Hydrodeoxygenation of lignin-derived model compound for sustainable aviation fuel production using bifunctional catalysts

Research output: Types of ThesisDoctoral ThesisCollection of Articles


The development for sustainable and renewable fuels is driven by the current reliance on fossil fuels and a need to reduce contaminant gas emissions and adhere to climate-related regulations. The main challenge for the aviation industry in particular is the transition towards cleaner energy sources. A promising solution is manufacturing hydrocarbons from renewable sources, minimizing the environmental impact and high costs required for alternative green technologies. Lignin is considered as a promising source of materials and biofuels, as it can be
transformed through various thermochemical processes to valuable products. To obtain liquid hydrocarbons, lignin needs to undergo pyrolysis, resulting in bio-oil, which requires additional upgrading due to its low heating value, high viscosity, and acidity. Hydrodeoxygenation can be used to remove the oxygen groups, obtaining hydrocarbons compatible with the existing infrastructure.

In this study, hydrodeoxygenation of isoeugenol, a lignin-derived model compound, was investigated using various bifunctional catalysts in both batch and continuous reactors. A series of bimetallic platinum-rhenium catalysts supported on mesoporous and activated carbon were studied, with the purpose of revealing the role of both metals for hydrogenation and deoxygenation. The results indicated that a higher
rhenium loading resulted in improved activity, providing the oxygen vacancies required for deoxygenation. Further research performed in a continuous reactor allowed high conversion (100%) and deoxygenation level (90%) at 200 ºC.

For the first time studies simulating industrial catalysts and eventual scaling-up were performed for a lignin-derived model compound in batch and continuous reactors using powders and extrudates, respectively, comprising platinum as the active metal, zeolite beta and a binder. The effects of the binder addition, platinum location, and zeolite acidity were evaluated for the powder catalyst, while the effect of platinum location and reaction temperature was evaluated for the extrudates. The addition of binder resulted in a decrease of surface area, total pore volume, and acidity, additionally, the catalysts containing the more acidic zeolite (H-Beta-25) exhibited better catalytic performance (ca. 80% conversion and over 50% yield of the deoxygenated product) compared to the H-Beta-300. The proximity of platinum to acid sites enhanced considerably catalytic activity, resulting in ca. 20% higher conversion when platinum was deposited on the zeolite rather than only on the binder. The extrudates displayed good stability, with a 10% decrease in catalytic activity after 30 hours of time on stream. Additionally, an effectiveness factor of 0.17 and an apparent activation energy of 14.7 kJ/mol revealed the presence of mass transfer limitations. A high conversion (100%) and a significant yield of deoxygenated products (80%), were obtained at 200 ºC.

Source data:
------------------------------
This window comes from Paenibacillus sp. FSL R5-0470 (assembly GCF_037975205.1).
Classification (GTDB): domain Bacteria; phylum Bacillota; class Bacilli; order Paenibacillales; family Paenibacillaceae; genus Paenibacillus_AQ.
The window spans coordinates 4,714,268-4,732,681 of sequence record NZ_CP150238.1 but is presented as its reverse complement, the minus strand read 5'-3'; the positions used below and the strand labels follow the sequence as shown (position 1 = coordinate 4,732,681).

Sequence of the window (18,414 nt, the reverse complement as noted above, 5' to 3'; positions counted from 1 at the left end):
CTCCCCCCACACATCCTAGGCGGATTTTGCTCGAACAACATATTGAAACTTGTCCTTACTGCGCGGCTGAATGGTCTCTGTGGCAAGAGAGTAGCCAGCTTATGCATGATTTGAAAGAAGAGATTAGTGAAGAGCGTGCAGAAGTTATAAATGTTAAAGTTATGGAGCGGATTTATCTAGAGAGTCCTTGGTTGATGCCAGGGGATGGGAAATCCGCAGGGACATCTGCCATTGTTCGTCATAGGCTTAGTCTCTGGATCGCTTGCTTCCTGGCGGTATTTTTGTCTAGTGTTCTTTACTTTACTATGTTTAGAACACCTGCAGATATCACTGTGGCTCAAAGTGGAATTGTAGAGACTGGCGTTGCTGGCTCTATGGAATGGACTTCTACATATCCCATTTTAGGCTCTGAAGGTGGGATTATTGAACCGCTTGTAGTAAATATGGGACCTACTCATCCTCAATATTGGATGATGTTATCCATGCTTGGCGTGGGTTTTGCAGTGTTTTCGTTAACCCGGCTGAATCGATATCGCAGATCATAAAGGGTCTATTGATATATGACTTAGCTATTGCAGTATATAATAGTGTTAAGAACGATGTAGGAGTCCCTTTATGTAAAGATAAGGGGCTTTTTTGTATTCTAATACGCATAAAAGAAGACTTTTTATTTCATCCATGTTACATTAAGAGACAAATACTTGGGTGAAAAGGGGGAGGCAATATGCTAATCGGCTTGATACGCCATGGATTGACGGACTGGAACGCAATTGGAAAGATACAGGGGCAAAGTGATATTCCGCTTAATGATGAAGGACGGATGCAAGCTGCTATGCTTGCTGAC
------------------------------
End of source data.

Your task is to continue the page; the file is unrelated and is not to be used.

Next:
Original languageEnglish
  • Murzin, Dmitry, Supervisor
  • Mäki-Arvela, Päivi, Supervisor
Print ISBNs978-952-12-4335-6
Electronic ISBNs978-952-12-4336-3
Publication statusPublished - 2023
MoE publication typeG5 Doctoral dissertation (article)


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